Under the California Financing Law, the DFPI regulates PACE programs by licensing PACE program administrators that administer PACE programs on behalf of, and with the consent of, public agencies.  A PACE administrator enrolls and oversees PACE solicitors and solicitor agents who market PACE products to property owners and facilitate PACE program applications processed by the administrator.  One of Mr. Berry’s companies had been enrolled as a PACE solicitor and Mr. Berry had been enrolled as a PACE solicitor agent for that company.  Both the enrolled company and Mr. Berry were disenrolled by the administrator.  In addition to using the disenrolled company to advertise and solicit customers, Mr. Berry used another company that had never been enrolled as a solicitor to advertise PACE financing and solicit customers for such financing.  According to the DFPI, Mr. Berry not only used an unenrolled company to advertise and solicit customers, but also misled consumers by engaging in unfair and deceptive marketing practices that offered “no-cost” government-funded PACE projects and made it appear that the unenrolled company was a California government agency or affiliate.

In its press release, the DFPI states that, before the CCFPL’s enactment, Mr. Berry and his companies would have fallen outside of the DFPI’s regulatory oversight because it did not have the authority to bring enforcement actions against unenrolled individuals or companies.  However, the CCFPL prohibits “covered persons” from engaging in unfair, deceptive, or abusive practices and authorizes the DFPI to enforce that prohibition.  A “covered person” includes “[a]ny person that engages in offering or providing a consumer financial product or service to a [California resident],” or their affiliate or service provider.



The Illinois Department of Financial and Professional Regulation (DFPR) has issued Predatory Loan Prevention Act Frequently Asked Questions (PLPA).  The PLPA became effective on March 23, 2021, the day it was signed into law by Governor Pritzker.  The DFPR also issued a “Notice Regarding the Consumer Reporting Database and the Predatory Loan Prevention Act” (Notice).

The PLPA extended the 36% “all-in” Military Annual Percentage Rate finance charge cap of the federal Military Lending Act  to “any person or entity that offers or makes a loan to a consumer in Illinois” unless made by a statutorily exempt entity.  (The bill containing the PLPA also amended the Illinois Consumer Installment Loan Act (CILA) and the Payday Loan Reform Act (PLRA) to apply this same 36% MAPR cap.)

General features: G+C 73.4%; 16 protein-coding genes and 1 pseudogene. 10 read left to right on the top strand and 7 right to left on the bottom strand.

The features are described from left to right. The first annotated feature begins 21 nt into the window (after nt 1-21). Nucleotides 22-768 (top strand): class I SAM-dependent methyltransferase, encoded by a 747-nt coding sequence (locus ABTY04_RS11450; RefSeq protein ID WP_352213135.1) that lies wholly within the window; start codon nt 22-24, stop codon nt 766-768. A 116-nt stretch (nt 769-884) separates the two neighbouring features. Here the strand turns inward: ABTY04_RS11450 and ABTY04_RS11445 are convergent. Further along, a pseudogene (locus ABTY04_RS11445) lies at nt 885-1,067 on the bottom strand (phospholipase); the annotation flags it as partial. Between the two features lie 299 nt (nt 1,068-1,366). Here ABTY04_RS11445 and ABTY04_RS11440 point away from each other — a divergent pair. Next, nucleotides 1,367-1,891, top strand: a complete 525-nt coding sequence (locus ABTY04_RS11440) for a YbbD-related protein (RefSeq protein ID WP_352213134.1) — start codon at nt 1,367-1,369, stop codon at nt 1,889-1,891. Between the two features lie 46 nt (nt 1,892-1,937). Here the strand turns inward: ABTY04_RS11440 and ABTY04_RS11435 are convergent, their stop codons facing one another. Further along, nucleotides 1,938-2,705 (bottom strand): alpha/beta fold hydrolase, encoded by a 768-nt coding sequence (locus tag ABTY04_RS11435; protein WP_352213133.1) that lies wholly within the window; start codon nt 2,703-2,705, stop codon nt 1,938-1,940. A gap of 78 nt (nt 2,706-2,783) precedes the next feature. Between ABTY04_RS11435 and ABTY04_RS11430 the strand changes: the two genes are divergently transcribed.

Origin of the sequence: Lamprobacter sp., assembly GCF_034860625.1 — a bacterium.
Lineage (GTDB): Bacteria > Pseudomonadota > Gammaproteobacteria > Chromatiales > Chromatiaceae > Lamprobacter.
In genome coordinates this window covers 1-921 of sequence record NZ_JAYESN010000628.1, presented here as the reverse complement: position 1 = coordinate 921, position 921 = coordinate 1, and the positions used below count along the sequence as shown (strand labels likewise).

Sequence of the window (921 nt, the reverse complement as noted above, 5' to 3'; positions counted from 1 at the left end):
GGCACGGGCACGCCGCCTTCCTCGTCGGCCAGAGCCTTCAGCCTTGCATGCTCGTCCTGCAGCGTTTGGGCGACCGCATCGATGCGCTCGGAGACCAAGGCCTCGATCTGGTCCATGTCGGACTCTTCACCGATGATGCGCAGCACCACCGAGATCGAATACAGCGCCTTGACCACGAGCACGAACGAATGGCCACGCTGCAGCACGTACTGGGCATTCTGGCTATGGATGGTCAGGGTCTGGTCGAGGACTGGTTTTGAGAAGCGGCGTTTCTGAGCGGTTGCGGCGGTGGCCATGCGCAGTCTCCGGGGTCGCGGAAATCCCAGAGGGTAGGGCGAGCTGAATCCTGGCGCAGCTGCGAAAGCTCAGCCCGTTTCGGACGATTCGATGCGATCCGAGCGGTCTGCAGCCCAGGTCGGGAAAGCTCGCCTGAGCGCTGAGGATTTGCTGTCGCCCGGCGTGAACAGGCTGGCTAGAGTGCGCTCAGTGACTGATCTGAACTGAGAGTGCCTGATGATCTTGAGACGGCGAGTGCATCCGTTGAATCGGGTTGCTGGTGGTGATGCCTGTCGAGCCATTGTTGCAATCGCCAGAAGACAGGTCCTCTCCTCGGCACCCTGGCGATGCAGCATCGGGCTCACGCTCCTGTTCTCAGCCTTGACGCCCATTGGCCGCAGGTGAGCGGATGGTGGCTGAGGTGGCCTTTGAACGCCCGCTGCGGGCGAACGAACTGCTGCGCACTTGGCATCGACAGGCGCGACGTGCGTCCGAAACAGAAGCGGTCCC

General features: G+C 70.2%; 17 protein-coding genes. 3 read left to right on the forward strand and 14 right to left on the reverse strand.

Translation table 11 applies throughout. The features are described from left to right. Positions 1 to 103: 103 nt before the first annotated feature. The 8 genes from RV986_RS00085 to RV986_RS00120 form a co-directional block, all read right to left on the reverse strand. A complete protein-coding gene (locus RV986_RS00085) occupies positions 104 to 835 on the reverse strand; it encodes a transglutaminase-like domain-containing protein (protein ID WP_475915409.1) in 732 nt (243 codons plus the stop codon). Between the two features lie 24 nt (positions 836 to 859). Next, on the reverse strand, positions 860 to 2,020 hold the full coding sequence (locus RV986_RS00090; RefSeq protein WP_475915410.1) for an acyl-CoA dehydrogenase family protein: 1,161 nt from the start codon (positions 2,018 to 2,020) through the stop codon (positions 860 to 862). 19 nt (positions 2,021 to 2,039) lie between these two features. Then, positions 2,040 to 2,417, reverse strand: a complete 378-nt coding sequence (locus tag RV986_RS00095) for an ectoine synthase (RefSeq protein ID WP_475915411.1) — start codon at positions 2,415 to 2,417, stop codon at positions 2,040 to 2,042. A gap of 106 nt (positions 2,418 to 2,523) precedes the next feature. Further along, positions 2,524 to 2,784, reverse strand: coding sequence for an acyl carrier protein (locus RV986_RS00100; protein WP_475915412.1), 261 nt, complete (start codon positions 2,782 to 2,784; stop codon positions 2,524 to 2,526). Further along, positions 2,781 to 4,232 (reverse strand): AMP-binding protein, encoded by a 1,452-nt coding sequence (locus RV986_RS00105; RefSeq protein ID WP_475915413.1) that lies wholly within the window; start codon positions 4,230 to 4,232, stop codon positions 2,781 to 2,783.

FAQs.   The FAQs expressly state that the PLPA does not impact contracts lawfully entered into before March 23, 2021.  Such contracts continue to be effective and the lender can continue to service them.  In addition to confirming the PLPA’s March 23 effective date, the FAQs address the following topics:

  • Rate cap and APR calculations
  • Fees
  • Payday and title-secured loans after the PLPA
  • State database reporting
  • PLRA and CILA licensure
  • Surrender of license
  • Examination

Notice.  Prior to enactment of the PLPA, only lenders making certain higher-cost loans with annualized rates above 36% were required to report loan information to a state database administered by Veritec.  The PLPA now requires all licensed lenders, regardless of the rate charged, to pay Veritec fees for each loan and report information about the loan to the database.  Because the PLPA became effective immediately and Veritec onboarding typically takes several months, Illinois lenders initially faced the Catch-22 of either violating the amended law or ceasing all lending operations.  To address this dilemma, the Notice provides that the DFPR “does not intend to take adverse supervisory or enforcement action for violations of reporting requirements” under applicable Illinois law until further notice.



While much attention has been paid to the “new CFPB’s” plans to make fair lending a top priority, the fair lending practices of financial institutions supervised by the federal banking agencies are also likely to face greater scrutiny under the Biden Administration.

In its Consumer Compliance Supervisory Highlights, the FDIC describes several matters involving fair lending that were identified during consumer compliance examinations conducted in 2020 and referred to the DOJ because the FDIC concluded that it had reason to believe that the creditor had engaged in a pattern or practice of discrimination.  The matters consist of:

  • A lending program in which the bank was originating unsecured loans thorough third party partners that operated a website through which applicants could apply for a loan directly.  FDIC examiners found that the underwriting criteria included the prohibited bases of age and the receipt of public assistance.
  • The use of credit-scoring models developed by a third party to offer unsecured lines of credit.  One model scored younger applicants more favorably than elderly applicants and also scored applicants less favorably if their application indicated that they were on maternity leave.  Another model assigned less favorable credit scores based on whether the applicant relied on public assistance income as compared to employment income.
  • A policy that provided a different pricing method for married joint applicants than for unmarried joint applicants.  For married applicants, the bank’s policy directed loan officers to use the highest credit score of the twoapplicants to price the loan.  For unmarried applicants, loan officers were directed to use the primarily applicant’s credit score, with the primary applicant considered to be the person listed first on the credit application.  FDIC examiners identified unmarried co-applicants who received less favorable pricing than similarly-situated married applicants because of the bank’s policy.